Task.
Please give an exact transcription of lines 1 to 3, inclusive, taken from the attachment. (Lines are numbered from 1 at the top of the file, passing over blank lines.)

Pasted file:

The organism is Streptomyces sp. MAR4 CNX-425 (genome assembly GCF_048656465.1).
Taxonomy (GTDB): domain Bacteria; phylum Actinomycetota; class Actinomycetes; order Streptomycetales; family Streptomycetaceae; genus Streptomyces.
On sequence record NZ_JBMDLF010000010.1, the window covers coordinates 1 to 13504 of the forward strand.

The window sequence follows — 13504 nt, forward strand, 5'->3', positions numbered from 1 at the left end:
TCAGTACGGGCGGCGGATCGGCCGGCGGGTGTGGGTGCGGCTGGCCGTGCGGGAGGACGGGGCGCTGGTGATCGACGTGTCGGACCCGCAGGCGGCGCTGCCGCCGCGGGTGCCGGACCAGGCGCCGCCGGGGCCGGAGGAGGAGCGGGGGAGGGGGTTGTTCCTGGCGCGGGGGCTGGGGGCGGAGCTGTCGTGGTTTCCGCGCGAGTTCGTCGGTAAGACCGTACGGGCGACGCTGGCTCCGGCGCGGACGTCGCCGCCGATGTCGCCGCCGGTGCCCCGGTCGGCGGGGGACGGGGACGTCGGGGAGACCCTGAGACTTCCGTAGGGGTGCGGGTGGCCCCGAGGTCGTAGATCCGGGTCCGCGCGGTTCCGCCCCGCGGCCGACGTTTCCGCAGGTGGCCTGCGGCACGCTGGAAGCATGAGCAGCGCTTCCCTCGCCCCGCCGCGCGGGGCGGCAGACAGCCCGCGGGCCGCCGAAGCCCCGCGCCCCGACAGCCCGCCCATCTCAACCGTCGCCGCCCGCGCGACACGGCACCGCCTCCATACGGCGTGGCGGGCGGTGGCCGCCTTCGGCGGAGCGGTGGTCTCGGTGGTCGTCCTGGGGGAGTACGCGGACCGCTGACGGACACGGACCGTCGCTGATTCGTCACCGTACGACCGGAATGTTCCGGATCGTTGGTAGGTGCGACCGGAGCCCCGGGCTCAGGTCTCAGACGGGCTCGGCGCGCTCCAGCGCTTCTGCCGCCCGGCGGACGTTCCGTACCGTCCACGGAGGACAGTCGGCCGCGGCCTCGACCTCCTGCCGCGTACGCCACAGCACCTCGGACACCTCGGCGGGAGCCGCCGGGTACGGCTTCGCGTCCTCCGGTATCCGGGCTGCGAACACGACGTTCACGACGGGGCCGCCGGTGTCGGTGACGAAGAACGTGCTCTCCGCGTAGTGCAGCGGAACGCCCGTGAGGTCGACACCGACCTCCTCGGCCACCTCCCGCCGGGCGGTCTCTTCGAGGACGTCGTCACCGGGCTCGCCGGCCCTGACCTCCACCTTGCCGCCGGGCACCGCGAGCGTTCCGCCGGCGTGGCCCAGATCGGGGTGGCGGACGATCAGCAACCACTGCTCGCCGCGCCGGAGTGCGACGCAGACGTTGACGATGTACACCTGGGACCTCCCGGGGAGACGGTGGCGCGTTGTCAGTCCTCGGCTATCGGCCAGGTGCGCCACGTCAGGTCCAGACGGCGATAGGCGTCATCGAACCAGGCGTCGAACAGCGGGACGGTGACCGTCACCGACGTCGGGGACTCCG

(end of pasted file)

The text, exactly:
The organism is Streptomyces sp. MAR4 CNX-425 (genome assembly GCF_048656465.1).
Taxonomy (GTDB): domain Bacteria; phylum Actinomycetota; class Actinomycetes; order Streptomycetales; family Streptomycetaceae; genus Streptomyces.
On sequence record NZ_JBMDLF010000010.1, the window covers coordinates 1 to 13504 of the forward strand.